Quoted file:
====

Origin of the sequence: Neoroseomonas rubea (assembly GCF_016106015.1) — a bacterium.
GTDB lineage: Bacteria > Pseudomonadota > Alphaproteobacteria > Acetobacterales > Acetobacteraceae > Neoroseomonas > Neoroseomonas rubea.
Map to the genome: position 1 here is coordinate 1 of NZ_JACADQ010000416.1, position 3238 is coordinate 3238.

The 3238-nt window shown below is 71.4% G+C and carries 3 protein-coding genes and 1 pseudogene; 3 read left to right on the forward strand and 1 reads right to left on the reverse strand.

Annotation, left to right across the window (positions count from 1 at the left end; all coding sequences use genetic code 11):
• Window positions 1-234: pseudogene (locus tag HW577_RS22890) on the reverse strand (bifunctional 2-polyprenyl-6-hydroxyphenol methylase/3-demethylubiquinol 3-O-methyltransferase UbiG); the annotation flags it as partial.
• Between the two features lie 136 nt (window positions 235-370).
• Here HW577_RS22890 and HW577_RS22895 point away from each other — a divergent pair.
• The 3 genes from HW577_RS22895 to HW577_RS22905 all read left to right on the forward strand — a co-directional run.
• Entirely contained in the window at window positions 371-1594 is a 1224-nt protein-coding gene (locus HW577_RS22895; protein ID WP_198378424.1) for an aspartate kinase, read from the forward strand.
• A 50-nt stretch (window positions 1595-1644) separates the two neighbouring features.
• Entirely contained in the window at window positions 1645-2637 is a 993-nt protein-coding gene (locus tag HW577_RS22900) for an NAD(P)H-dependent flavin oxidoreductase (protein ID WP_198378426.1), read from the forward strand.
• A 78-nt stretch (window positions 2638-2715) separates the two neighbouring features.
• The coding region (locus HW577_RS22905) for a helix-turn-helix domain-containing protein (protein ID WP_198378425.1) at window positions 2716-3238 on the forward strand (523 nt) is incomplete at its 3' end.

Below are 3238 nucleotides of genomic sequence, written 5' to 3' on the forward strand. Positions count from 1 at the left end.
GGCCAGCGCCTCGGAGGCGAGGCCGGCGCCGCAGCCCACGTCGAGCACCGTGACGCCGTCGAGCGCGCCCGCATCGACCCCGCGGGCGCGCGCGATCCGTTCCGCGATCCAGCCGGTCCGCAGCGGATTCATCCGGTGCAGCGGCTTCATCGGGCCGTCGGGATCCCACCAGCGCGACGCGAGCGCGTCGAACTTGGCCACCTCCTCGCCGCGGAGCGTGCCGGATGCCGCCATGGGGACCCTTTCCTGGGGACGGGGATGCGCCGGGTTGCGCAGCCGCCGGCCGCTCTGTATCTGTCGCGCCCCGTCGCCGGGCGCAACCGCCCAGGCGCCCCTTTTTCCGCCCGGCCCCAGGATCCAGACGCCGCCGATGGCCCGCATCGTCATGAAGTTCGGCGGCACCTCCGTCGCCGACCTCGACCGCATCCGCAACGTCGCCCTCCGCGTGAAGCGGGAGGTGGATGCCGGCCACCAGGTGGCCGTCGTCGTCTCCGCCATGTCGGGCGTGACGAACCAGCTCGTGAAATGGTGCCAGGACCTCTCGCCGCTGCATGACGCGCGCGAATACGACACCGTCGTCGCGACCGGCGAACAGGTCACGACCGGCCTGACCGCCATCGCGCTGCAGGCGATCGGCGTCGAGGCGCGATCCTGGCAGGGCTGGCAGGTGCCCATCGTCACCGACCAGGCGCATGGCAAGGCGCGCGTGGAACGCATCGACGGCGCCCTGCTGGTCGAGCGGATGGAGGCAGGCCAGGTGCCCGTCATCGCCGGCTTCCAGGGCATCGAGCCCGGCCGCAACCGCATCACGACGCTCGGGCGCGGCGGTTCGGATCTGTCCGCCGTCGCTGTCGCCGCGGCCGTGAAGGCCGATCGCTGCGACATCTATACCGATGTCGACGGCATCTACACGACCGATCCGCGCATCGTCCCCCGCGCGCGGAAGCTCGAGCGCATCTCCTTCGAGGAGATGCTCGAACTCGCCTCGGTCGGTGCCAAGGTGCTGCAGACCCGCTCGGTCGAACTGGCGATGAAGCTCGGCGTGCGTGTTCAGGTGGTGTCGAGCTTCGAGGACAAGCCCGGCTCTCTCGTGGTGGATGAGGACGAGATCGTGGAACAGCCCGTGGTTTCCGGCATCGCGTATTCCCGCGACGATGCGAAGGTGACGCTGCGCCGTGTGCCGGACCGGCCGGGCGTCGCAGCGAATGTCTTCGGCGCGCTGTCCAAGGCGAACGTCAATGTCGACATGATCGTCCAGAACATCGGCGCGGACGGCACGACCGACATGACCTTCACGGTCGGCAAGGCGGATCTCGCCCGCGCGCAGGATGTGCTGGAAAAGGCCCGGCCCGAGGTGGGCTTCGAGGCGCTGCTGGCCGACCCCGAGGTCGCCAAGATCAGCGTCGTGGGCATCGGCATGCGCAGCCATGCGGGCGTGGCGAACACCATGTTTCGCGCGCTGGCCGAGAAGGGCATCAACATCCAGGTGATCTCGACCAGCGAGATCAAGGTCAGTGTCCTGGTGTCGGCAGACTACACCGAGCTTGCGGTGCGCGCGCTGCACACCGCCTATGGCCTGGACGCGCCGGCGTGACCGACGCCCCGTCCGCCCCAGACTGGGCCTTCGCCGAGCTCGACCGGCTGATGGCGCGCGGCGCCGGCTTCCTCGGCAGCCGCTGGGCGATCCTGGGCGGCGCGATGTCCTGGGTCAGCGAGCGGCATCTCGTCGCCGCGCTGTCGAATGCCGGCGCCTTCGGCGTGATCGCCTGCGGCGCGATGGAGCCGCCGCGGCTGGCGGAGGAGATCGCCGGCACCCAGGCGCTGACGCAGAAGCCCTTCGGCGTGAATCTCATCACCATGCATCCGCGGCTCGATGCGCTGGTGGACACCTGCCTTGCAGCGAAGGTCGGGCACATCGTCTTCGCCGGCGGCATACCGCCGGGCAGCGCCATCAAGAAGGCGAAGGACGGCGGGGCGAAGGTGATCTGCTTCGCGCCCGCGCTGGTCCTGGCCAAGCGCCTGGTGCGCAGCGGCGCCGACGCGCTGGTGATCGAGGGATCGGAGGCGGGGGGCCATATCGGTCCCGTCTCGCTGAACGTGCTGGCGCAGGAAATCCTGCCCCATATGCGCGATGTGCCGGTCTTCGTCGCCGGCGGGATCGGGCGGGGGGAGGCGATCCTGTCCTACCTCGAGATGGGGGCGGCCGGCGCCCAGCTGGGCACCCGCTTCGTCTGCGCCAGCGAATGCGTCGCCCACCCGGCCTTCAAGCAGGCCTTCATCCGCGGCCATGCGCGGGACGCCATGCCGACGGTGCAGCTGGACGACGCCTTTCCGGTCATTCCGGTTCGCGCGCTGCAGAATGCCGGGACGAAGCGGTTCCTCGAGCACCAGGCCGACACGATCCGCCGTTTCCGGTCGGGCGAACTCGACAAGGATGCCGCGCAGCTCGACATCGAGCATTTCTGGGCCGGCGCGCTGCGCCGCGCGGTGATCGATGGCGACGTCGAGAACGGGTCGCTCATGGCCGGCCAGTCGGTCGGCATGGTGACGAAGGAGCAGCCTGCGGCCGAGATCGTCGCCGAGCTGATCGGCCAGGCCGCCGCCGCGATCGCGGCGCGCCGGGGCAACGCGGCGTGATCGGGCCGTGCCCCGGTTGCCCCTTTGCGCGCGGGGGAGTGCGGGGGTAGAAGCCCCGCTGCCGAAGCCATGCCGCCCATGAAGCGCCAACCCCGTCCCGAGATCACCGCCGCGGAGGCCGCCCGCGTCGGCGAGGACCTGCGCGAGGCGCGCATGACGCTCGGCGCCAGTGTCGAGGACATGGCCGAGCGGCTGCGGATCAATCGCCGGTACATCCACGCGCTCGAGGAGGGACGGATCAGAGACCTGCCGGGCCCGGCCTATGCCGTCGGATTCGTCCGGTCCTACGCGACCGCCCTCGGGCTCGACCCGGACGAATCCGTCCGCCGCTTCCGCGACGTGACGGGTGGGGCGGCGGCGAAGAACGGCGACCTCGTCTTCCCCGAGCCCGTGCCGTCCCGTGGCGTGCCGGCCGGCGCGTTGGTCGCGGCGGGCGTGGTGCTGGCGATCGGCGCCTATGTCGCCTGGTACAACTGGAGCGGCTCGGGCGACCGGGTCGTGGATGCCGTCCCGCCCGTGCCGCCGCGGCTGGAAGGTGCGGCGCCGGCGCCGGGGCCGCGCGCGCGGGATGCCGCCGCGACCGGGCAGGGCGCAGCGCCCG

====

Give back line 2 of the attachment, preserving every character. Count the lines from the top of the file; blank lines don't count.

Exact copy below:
GTDB lineage: Bacteria > Pseudomonadota > Alphaproteobacteria > Acetobacterales > Acetobacteraceae > Neoroseomonas > Neoroseomonas rubea.